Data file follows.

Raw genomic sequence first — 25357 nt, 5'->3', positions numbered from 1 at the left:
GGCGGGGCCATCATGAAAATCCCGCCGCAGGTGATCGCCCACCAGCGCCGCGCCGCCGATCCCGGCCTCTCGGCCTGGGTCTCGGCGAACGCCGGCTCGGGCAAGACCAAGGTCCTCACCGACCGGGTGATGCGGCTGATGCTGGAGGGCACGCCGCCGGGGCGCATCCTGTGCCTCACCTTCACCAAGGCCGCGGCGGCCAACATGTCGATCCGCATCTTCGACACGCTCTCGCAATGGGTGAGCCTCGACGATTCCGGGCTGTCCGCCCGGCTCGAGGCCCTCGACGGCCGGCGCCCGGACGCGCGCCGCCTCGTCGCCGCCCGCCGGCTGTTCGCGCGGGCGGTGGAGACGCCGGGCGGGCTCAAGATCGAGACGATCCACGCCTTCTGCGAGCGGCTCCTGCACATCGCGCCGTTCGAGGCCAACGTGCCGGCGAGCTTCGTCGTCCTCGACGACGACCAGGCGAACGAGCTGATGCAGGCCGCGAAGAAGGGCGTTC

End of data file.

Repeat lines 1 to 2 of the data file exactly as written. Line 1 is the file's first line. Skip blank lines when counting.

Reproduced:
Raw genomic sequence first — 25357 nt, 5'->3', positions numbered from 1 at the left:
GGCGGGGCCATCATGAAAATCCCGCCGCAGGTGATCGCCCACCAGCGCCGCGCCGCCGATCCCGGCCTCTCGGCCTGGGTCTCGGCGAACGCCGGCTCGGGCAAGACCAAGGTCCTCACCGACCGGGTGATGCGGCTGATGCTGGAGGGCACGCCGCCGGGGCGCATCCTGTGCCTCACCTTCACCAAGGCCGCGGCGGCCAACATGTCGATCCGCATCTTCGACACGCTCTCGCAATGGGTGAGCCTCGACGATTCCGGGCTGTCCGCCCGGCTCGAGGCCCTCGACGGCCGGCGCCCGGACGCGCGCCGCCTCGTCGCCGCCCGCCGGCTGTTCGCGCGGGCGGTGGAGACGCCGGGCGGGCTCAAGATCGAGACGATCCACGCCTTCTGCGAGCGGCTCCTGCACATCGCGCCGTTCGAGGCCAACGTGCCGGCGAGCTTCGTCGTCCTCGACGACGACCAGGCGAACGAGCTGATGCAGGCCGCGAAGAAGGGCGTTC